As one of the bloggers in the meeting with the Hungarian Presidency said: “Interpreting is stressful because so much can be at stake”. Your interpreting may be the reason for somebody believing that he or she is dying when in fact it’s only a routine examination. Your interpreting may be the reason for deep misunderstandings between heads of states.

On the other hand it is also stressful because people used to interpreting will use the interpreter as a good excuse for not upsetting the counter party. If the other party’s reaction showed that he or she did not appreciate your comment you will immediately rephrase and add “I’m sure the interpretation got it wrong” – very handy excuse which most interperters will faithfully translate without comment.

But what can you do as a speaker to avoid mistakes?

1) Use your mother tongue more, i.e use interpreters more: If there is a constant demand for interpreting to and from a certain language the interpreters will get very skilled and more skilled people will train to become interpreters. On top of that you are probably a better speaker in your mother tongue.

2) Provide the interpreters with plenty of documentation and briefings: Rule of thumb: the more prepared the interpreter, the better the interpretation.

3) Pay your interpreters: Just as for any service or product, you pay for quality.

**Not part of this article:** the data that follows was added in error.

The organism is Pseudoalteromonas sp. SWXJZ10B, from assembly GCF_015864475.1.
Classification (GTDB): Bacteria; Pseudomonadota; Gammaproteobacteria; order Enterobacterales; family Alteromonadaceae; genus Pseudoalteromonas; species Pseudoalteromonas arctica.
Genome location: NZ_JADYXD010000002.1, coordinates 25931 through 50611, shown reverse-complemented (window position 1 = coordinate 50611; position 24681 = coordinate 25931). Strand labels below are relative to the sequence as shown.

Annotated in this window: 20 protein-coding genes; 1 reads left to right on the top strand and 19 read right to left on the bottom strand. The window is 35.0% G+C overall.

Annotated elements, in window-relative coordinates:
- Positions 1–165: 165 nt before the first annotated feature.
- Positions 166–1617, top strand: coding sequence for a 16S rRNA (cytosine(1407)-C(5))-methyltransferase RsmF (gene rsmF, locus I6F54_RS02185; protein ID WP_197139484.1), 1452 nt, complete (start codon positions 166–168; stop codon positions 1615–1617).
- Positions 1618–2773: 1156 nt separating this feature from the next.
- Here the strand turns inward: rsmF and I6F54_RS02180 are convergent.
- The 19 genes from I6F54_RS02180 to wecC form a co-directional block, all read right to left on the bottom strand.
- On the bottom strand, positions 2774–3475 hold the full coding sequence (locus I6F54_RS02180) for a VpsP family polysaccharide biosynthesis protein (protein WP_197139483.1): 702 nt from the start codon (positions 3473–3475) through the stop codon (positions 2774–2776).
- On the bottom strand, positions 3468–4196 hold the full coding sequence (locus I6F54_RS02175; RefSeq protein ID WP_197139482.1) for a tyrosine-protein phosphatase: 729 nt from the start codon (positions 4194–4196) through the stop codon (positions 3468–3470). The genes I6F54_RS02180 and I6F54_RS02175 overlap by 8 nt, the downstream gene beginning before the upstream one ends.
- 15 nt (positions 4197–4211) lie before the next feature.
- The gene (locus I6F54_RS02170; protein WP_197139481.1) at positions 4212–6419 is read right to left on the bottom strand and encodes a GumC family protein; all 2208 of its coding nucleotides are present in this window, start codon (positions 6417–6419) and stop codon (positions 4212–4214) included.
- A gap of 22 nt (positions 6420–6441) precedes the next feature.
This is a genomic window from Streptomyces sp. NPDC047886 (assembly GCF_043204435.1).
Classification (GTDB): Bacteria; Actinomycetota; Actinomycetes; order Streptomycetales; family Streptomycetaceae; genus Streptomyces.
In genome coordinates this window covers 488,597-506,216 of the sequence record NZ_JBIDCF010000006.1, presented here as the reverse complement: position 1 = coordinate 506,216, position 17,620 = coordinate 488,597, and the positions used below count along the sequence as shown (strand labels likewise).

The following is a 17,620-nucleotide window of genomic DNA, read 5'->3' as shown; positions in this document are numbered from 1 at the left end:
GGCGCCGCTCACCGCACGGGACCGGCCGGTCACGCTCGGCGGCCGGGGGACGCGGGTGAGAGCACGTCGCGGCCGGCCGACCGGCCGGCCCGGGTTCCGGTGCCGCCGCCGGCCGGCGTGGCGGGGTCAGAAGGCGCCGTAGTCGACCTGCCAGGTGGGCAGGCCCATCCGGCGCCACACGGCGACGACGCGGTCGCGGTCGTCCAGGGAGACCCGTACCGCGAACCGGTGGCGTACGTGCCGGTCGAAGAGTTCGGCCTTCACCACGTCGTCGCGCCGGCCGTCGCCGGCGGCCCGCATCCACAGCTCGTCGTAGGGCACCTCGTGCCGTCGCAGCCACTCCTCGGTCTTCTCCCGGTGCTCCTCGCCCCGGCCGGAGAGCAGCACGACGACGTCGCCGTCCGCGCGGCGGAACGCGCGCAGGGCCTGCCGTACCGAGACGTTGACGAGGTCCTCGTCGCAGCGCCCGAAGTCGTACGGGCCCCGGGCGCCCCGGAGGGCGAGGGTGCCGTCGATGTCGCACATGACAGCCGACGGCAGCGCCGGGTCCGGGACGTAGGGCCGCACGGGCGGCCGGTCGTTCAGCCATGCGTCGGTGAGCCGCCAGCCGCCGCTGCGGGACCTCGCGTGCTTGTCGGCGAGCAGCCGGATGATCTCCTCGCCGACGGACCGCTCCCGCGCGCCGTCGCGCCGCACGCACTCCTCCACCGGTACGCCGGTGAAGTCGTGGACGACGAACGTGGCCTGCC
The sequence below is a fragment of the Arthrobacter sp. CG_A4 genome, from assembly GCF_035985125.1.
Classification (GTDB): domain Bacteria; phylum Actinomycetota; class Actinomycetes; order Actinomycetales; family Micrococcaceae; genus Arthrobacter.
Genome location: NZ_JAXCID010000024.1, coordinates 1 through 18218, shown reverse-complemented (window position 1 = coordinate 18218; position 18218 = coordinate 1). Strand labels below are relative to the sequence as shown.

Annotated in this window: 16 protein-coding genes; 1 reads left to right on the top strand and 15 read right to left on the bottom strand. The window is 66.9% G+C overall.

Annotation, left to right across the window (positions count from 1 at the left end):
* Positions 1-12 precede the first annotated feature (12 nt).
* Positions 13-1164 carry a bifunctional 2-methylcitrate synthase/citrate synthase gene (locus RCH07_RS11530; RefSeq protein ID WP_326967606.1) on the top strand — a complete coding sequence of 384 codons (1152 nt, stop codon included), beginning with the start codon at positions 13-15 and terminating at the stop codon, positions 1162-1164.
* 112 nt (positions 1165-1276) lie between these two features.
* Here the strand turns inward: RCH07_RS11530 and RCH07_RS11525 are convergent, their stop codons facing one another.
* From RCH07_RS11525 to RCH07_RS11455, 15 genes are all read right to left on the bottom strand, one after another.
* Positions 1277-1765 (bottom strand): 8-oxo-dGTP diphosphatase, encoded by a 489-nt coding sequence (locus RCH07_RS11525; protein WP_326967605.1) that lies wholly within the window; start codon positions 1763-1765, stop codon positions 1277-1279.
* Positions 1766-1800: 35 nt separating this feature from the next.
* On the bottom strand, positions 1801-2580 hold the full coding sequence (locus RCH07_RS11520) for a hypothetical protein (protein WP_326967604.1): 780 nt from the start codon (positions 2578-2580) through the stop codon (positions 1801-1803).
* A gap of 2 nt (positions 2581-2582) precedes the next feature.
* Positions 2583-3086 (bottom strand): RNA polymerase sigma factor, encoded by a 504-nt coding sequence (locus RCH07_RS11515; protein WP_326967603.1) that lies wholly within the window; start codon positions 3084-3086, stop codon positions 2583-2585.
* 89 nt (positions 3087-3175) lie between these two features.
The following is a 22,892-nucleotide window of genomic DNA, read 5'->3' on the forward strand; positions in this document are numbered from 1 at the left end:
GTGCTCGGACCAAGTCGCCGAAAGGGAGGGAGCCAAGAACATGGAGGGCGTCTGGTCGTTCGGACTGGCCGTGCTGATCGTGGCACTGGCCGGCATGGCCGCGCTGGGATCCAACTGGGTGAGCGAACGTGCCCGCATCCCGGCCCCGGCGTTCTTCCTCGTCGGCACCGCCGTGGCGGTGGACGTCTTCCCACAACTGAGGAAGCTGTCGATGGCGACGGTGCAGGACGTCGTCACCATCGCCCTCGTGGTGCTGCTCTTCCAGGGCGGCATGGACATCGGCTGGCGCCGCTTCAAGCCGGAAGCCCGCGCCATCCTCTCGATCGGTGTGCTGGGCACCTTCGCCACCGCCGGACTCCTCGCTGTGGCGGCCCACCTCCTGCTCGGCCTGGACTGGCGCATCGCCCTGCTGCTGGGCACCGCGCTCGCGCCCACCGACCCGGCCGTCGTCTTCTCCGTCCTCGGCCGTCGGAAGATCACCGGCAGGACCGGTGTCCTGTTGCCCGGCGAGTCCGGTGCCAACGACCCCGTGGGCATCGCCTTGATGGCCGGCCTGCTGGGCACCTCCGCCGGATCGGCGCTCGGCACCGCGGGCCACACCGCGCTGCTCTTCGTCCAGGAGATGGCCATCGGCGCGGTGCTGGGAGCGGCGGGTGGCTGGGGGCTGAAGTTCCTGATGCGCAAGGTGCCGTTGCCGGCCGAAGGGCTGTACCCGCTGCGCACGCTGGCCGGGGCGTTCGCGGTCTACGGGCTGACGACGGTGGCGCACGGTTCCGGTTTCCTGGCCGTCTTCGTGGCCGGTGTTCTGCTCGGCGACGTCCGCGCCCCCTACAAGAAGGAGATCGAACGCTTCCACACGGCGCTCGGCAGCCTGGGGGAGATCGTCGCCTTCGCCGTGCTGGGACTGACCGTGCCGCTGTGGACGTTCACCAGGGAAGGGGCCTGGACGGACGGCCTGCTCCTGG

4) Demand trained interperters with good credentials: Interpreting is not something language students do for fun. Most professional interpreters have degrees or have passed certification or ackreditation tests. If an interpreter cannot show such professional credentials chances are you’re not dealing with a professional interpreters.

5) Complain: If you have done all the above and you are still not satisfied – complain. If you complain you have a chance to improve the interpreters preformance or understand the reason for why it did not work as expected.

And what do the interpreters do to avoid mistakes?

1) We prepare: Interpreters spend a lot of time preparing, reading up on back ground information, keeping generally informed, making word lists and so forth.

2) We help each other: At least if we are working in a team (unfortunately not very often for court, medical or social interpreters), colleagues help each other with terminology, figures and misunderstandings.